the state of jazz - mar 21st, 2012

One of the perks of running an all ages jazz club is being privy to the growth and development of creative musicians – the journeymen, as well as the young up-and-coming lions. It takes years of hard work to achieve any type of success, and playing jazz music is no exception. The musicians of today have unprecedented tools and options at their disposal. Not only are there numerous reputable music schools all across the country, but there are lots of dedicated, encouraging, and inspiring teachers in the junior colleges and high schools, many who happen to be talented musicians themselves.
But even better, technology has made it possible to instantly listen to just about any jazz song performed by anyone who ever recorded it. And, in many cases, you can watch and study their performance on YouTube. Notated music for any song is readily downloadable . You can even watch step by step video lessons and tips on technique on YouTube. In addition, there are hundreds of books, biographies, interviews, reviews, opinions – all within an easy click.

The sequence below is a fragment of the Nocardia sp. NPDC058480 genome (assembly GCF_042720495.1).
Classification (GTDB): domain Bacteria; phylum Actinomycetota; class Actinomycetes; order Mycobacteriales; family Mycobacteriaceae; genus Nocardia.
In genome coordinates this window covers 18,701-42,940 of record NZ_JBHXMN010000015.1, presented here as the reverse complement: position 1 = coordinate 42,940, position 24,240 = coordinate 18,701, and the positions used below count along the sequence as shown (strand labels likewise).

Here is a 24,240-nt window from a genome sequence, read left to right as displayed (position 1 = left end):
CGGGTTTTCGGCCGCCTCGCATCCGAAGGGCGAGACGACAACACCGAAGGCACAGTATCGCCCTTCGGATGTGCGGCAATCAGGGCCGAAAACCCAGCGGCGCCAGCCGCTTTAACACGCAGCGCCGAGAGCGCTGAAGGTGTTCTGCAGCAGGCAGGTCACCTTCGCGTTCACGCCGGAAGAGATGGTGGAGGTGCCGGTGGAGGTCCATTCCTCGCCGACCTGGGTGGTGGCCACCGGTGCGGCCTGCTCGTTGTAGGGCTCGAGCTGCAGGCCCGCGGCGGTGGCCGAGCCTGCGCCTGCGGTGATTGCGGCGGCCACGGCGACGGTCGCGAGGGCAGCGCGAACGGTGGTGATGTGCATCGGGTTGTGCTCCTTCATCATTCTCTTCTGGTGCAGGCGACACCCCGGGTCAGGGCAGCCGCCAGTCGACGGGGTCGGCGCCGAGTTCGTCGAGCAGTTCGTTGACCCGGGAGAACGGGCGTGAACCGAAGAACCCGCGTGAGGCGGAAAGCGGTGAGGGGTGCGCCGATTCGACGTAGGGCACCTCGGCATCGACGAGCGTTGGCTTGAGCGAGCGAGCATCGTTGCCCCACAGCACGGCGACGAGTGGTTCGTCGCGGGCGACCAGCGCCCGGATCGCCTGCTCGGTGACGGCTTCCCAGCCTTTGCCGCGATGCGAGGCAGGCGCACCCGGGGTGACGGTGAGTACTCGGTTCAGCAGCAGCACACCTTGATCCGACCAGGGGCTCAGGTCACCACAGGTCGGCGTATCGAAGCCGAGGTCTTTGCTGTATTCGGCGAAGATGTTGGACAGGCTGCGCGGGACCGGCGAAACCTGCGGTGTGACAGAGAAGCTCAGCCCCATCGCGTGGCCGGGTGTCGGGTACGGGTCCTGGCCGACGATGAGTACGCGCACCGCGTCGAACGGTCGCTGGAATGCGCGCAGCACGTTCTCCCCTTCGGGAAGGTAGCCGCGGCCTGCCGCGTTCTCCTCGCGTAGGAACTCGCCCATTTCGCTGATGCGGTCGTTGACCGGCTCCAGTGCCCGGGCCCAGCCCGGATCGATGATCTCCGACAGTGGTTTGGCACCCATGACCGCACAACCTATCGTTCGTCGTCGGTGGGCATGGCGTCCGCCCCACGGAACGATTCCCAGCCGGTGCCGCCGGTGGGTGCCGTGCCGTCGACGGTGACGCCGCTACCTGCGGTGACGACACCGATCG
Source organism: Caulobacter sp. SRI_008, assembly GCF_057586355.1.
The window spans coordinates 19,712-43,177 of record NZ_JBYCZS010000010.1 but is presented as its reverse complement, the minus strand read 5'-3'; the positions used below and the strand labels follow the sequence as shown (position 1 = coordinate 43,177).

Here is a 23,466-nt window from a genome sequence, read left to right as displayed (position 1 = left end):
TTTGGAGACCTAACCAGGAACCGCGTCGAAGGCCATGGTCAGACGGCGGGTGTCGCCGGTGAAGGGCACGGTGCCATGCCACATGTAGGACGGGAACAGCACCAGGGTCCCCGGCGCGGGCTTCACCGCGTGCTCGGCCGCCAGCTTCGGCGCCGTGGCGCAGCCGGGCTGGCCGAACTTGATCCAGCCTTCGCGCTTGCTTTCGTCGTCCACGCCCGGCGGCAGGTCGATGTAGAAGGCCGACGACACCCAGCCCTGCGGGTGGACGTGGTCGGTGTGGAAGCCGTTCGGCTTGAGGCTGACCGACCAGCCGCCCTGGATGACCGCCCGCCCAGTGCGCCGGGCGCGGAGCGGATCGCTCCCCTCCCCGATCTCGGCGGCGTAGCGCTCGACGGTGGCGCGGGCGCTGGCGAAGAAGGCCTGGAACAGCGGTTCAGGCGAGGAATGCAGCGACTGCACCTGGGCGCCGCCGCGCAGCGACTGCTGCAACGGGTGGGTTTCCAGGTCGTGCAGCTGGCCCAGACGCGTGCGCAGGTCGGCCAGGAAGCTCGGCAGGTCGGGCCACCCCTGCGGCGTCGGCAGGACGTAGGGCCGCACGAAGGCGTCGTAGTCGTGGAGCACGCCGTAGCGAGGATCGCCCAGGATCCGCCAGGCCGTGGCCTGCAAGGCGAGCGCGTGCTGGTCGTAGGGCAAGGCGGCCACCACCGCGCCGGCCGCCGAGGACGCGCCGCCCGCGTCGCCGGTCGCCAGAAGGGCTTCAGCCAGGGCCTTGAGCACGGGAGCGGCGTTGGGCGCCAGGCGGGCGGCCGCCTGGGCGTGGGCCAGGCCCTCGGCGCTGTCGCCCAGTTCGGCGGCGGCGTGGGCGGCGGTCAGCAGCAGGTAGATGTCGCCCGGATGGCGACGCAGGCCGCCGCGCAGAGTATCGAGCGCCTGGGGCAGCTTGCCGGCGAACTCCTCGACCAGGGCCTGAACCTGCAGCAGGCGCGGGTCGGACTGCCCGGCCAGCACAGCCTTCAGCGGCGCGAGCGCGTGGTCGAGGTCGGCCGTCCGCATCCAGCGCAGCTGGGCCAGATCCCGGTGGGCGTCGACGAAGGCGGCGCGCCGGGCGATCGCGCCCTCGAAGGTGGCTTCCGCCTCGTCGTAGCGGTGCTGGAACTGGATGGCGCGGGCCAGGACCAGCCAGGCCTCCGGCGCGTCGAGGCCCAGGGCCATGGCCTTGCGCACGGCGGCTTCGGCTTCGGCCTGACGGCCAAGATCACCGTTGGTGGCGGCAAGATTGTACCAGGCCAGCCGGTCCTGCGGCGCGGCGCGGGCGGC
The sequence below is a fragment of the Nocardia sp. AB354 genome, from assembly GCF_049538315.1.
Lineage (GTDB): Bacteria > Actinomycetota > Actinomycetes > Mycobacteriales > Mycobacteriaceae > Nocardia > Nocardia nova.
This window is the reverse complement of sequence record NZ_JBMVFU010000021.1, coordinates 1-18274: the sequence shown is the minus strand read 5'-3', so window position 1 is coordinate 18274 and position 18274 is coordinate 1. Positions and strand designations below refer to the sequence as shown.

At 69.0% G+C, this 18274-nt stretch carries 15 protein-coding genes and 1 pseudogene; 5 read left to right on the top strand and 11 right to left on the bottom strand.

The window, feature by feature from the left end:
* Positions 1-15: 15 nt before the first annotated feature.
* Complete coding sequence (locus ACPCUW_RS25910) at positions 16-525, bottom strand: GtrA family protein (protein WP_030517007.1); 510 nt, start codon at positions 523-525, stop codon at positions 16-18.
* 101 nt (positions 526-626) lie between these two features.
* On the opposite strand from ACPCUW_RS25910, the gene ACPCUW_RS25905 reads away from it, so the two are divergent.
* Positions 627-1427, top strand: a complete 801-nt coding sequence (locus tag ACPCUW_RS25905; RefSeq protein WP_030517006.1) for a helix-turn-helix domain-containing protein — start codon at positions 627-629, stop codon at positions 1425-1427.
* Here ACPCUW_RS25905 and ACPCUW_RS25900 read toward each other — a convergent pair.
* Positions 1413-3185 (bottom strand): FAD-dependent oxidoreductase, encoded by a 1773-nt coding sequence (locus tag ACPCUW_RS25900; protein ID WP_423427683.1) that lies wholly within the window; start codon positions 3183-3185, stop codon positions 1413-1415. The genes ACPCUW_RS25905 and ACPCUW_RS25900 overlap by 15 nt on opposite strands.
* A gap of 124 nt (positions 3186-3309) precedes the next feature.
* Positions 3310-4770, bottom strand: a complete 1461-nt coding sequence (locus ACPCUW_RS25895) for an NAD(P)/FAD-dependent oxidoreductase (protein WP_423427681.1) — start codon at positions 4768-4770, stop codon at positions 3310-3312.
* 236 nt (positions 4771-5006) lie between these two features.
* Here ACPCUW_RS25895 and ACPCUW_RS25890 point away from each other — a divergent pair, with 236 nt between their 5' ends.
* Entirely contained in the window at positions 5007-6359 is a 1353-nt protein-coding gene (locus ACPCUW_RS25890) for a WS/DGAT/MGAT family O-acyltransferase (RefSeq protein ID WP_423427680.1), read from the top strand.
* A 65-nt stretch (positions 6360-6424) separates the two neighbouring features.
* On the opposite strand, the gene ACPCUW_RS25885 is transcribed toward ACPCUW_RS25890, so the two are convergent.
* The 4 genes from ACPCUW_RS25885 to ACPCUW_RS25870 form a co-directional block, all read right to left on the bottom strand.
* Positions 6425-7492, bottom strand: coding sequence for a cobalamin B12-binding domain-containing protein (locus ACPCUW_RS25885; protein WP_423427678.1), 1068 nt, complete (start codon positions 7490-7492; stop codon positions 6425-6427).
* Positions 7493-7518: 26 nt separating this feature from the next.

There was a time, not so long ago, back when much of the music considered classic today was conceived, created, and recorded – when none of this was available. You only heard about cats who could really play – word spread by mouth, person to person, not by texting. Music was handwritten and passed around. Google, YouTube, and iTunes were faint figments of the imagination.
Nevertheless, I have to say that the state of jazz music has never been at a more vibrantly vital place. There are legions of seriously talented musicians out there, masses of young ones, learning and mastering the classics, making huge strides month by month, gobbling up musical experience, running down different paths, trying things out, working hard, weighing, watching, learning – handling their shit. They now have control over the process, as well as the ability to isolate and access specialized and fragmented audiences. The result is that there is more music than ever being created.
Will it have lasting impact? Will audiences be playing it 50, 60 or 70 years from now? Will it course through their bloodstreams, become a part of their lives? Will it continue to inspire?
Well, that remains to be seen. The old cats had none of the advantages, but the music they made was, beyond a doubt, something special indeed.